• Fri. Aug 12th, 2022

Rain floods parts of Southland causing flooding and mudslides

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Flooding in South Los Angeles. Courtesy of OnScene.TV

Heavy rains swept over the Southland overnight causing mudslides, debris flows and flooding that made the morning road messy and thankfully light due to the approaching holiday weekend.

Snowfall forced the closure of Interstate 5 through the Grapevine early Thursday morning in northern Los Angeles County, while a mudslide blocked traffic and trapped some vehicles on Coldwater Canyon Avenue in Studio City, and flooding blocked the Santa Monica Freeway (10) westbound near the McClure Tunnel in Santa Monica.

In Malibu, more than two dozen people had to be evacuated from the Leo Carrillo State Beach campground due to flooding, which also resulted in the closure of the Pacific Coast Highway. Decker Road has been closed to PCH due to several landslides, according to the city, which also reported several cases of downed trees blocking roads.

A section of PCH has been closed at Pacific Palisades due to a fallen tree that knocked down power lines, according to Caltrans.

Overnight, the Mulholland Freeway was closed in the Santa Monica Mountains between Las Virgenes and Cornell Highways due to mud that flooded the roadway.

The showers were to continue throughout the morning, with the rain expected to subside in the afternoon, giving way to a dry but cool weekend. By mid-morning, forecasters said they were still monitoring the storm’s track, but parts of Los Angeles County could still receive 2-4 inches of rain before the system leaves the area.

“All things considered, there is always the risk of higher (rain) rates and the potential for mudslides and debris from recent LA County burn areas,” according to the NWS.

Parts of the Santa Monica Mountains had already received between 3 and 5 inches of rain Thursday morning, with 2 to 3 inches falling in surrounding areas, the weather service reported.

A winter storm warning will be in effect until 8 p.m. Thursday in the mountains of Los Angeles County, excluding the Santa Monica Range. The National Weather Service said 1 to 3 feet of snow is expected to accumulate above 5,000 feet, with “light snow” falling at lower elevations. Winds were also gusty in the area, with the NWS indicating that sustained winds of 45 to 50 mph were expected, with higher altitude gusts reaching 60 mph.

“Travel could be very difficult, if not impossible,” according to the NWS.

About 18 inches of snow had already fallen in the eastern San Gabriel Mountains by mid-morning Thursday, according to the NWS, with 3-6 inches falling in Frazier Park.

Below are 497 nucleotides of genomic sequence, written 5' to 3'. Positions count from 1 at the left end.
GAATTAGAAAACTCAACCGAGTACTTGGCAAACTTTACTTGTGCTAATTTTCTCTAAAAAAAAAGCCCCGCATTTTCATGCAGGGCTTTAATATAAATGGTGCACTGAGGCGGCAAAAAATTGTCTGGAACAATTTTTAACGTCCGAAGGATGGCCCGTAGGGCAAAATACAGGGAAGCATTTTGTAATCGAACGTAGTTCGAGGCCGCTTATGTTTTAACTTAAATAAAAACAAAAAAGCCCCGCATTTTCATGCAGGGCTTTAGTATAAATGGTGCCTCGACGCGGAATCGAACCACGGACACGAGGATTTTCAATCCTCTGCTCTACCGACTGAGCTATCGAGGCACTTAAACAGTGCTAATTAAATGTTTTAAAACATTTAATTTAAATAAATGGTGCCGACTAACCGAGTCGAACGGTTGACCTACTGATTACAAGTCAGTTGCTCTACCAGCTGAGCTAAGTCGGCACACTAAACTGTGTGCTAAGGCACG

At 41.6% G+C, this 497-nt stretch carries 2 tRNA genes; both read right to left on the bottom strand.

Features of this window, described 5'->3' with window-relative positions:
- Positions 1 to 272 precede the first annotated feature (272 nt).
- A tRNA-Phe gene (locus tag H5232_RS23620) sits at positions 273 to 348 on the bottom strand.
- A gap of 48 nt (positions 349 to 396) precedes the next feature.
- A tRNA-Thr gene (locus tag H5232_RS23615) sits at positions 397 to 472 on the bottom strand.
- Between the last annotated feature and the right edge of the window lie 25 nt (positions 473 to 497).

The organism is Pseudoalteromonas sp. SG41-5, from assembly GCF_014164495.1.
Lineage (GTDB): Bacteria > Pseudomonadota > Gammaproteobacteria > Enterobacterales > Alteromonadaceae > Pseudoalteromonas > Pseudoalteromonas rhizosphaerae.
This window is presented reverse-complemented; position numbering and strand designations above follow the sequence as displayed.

Sections of the Angeles Crest Freeway were closed due to bad weather conditions, along with National Highway 39.

Caltrans reminded motorists that chains are needed on the Angeles Crest Freeway north of La Canada Flintridge, and the agency urged motorists to be aware of road conditions and anticipate possible closures due to the snow.

Wind gusts also impacted the Antelope Valley, where the NWS issued a wind advisory until 10 p.m.

In Orange County, a mandatory evacuation order that was in effect for the Silverado, Williams and Modjeska canyon areas in the Bond Fire burn area over fears of possible debris flows was downgraded on Thursday. morning to volunteer. Streets in the area that were closed overnight have been reopened to local traffic only.

The NWS has issued flash flood watch for coastal and inland areas of Orange County and the Santa Ana Mountains, including the Bond Fire burn area. Surveillance will be in effect until Thursday afternoon, and the evacuation order is expected to remain in place for at least that long.

“Excessive runoff can lead to flooding of rivers, streams, streams and other low elevation and flood prone locations,” according to the NWS. “Flooding can occur in drainage areas and poor urban areas. Flash floods and debris flows are possible, especially near scars from recent burns. “

NWS forecasters for Orange County said the region could receive up to 2.5 inches of rain along the coast and up to 6 inches in the mountains below 5,000 feet, with precipitation 0.6 to 0.7 inch schedules possible.

Flash flood monitoring will continue through Thursday afternoon for areas burned in Los Angeles County by the Lake, Bobcat, Dam and Ranch 2 fires. Forecasters said areas could experience “several hours of rain. moderate to high… which could lead to flash floods and debris flows ”.

According to the NWS, 2-4 inches of rain could fall in coastal areas and valleys in LA County as the storm moves, with 3-7 inches falling in the mountains.

“By (Thursday), more regular rainfall is expected to persist over LA County for at least the morning hours and then become more showers in the afternoon,” according to the NWS.

Forecasters said there would be a risk of thunderstorms.

Temperatures will also remain “considerably below average” across the region, according to the NWS.

Rain floods parts of Southland causing flooding and mudslides was last modified: December 30, 2021 through Contributing editor

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